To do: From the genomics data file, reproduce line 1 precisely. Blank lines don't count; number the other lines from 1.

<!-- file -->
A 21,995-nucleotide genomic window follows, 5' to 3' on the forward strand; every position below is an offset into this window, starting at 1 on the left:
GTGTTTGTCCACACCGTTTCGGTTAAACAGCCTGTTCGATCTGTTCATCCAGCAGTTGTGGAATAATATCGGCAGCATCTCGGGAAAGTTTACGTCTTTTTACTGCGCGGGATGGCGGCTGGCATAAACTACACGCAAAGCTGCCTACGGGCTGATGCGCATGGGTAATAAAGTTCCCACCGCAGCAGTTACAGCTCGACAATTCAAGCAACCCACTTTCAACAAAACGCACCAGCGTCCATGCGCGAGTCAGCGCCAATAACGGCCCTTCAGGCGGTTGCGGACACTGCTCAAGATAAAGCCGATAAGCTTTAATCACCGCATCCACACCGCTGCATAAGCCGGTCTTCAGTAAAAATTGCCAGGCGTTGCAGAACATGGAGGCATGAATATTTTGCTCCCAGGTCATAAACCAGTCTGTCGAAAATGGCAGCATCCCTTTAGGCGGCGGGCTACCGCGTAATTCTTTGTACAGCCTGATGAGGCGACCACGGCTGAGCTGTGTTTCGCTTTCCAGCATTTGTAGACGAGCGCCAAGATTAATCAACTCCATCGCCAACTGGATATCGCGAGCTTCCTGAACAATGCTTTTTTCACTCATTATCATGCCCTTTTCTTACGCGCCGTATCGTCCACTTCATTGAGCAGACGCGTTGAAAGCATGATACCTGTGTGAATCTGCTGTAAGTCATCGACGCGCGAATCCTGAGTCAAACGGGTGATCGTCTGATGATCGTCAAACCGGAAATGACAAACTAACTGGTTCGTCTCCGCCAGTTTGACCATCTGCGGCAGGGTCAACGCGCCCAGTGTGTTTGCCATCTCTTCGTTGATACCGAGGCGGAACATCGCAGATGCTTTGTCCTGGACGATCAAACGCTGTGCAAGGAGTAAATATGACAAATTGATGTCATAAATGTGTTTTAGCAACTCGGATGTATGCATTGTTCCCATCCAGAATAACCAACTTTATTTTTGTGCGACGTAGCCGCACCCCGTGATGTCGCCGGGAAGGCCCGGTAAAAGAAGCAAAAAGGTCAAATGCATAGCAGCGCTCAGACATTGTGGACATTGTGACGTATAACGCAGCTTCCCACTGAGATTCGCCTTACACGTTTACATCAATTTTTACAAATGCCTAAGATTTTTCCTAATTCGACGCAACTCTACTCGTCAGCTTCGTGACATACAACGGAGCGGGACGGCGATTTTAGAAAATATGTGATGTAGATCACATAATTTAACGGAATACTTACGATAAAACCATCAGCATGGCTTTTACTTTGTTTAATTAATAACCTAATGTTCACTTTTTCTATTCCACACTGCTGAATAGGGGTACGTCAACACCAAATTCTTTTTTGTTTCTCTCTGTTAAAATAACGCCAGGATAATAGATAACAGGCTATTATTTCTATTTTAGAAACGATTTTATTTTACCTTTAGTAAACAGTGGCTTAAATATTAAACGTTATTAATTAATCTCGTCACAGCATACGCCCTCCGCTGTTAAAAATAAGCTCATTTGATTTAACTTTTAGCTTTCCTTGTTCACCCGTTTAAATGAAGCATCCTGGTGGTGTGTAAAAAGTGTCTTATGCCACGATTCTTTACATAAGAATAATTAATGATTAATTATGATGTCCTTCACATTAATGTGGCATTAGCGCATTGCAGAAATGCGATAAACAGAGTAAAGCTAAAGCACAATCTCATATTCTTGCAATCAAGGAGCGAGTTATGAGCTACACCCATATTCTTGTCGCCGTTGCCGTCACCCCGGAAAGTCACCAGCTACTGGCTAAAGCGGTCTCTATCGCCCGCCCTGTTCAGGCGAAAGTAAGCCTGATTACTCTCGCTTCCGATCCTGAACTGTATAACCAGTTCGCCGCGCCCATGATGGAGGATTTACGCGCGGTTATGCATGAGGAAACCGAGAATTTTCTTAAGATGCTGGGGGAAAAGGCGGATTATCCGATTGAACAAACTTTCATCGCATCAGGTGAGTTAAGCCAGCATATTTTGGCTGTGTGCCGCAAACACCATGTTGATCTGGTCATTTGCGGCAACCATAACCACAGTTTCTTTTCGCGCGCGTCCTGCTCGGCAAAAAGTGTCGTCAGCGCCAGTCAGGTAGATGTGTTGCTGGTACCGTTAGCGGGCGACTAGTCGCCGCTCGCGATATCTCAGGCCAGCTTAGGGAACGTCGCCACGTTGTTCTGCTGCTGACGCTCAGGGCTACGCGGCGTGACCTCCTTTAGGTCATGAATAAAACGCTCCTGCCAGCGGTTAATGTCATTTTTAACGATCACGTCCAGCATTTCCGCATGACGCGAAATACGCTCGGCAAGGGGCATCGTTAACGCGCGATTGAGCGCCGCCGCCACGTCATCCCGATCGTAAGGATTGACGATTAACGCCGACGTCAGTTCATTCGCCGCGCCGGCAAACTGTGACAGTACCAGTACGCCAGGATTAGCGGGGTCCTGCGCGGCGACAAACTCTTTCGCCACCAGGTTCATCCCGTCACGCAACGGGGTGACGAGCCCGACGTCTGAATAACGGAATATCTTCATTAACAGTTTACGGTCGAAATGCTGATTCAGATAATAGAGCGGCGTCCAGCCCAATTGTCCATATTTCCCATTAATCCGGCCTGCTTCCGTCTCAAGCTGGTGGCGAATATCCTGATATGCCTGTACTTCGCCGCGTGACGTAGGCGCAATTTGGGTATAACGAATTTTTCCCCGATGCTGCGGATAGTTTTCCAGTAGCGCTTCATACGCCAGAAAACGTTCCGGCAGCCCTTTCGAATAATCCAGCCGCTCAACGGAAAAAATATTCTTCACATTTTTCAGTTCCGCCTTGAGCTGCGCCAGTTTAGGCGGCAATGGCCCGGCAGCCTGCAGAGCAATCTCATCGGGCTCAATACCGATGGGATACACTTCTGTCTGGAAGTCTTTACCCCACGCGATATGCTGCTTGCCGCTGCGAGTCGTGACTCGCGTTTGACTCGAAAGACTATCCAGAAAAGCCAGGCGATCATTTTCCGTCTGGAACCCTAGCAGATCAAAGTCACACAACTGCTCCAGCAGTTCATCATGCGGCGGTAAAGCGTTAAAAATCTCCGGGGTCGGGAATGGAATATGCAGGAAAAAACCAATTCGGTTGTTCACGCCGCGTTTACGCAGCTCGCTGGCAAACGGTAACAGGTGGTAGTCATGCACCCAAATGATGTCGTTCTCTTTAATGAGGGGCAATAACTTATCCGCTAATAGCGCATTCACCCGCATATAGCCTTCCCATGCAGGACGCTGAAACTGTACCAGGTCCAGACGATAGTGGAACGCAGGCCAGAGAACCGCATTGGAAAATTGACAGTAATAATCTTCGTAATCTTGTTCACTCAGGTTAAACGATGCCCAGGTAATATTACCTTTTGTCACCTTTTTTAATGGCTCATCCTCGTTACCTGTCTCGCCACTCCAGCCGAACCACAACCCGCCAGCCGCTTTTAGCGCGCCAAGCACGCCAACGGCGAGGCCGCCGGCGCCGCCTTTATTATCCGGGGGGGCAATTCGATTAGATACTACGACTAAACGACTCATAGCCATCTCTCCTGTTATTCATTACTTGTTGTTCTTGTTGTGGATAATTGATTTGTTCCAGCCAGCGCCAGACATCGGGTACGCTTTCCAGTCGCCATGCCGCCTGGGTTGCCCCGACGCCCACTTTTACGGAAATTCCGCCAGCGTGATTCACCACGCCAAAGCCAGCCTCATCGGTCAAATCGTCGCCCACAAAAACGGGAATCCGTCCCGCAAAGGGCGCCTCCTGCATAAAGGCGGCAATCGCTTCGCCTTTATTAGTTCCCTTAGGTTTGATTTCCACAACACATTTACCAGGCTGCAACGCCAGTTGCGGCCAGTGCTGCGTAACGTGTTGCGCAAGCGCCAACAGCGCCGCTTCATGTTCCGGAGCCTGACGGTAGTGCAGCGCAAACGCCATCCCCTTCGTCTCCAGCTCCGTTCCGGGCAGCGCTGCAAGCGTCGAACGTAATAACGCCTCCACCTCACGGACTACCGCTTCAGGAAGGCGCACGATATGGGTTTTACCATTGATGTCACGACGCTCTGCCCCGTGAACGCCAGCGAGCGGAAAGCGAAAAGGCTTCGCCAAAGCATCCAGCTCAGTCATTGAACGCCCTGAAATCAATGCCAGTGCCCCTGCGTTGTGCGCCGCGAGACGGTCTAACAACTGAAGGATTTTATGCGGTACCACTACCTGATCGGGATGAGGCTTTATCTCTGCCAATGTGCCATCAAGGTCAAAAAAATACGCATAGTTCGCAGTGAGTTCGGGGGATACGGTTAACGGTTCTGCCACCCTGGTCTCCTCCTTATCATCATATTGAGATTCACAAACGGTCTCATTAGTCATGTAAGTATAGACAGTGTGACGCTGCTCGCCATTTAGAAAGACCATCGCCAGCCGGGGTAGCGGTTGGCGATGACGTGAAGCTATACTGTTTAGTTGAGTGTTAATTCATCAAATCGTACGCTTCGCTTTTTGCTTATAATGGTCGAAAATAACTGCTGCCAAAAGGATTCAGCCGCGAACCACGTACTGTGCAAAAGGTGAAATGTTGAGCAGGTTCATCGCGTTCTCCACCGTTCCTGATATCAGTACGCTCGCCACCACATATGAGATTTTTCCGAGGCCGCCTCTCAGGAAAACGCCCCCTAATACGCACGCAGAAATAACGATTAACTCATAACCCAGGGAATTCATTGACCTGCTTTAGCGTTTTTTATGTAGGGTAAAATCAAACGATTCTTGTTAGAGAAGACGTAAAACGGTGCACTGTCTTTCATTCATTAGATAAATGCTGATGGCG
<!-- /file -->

A 21,995-nucleotide genomic window follows, 5' to 3' on the forward strand; every position below is an offset into this window, starting at 1 on the left: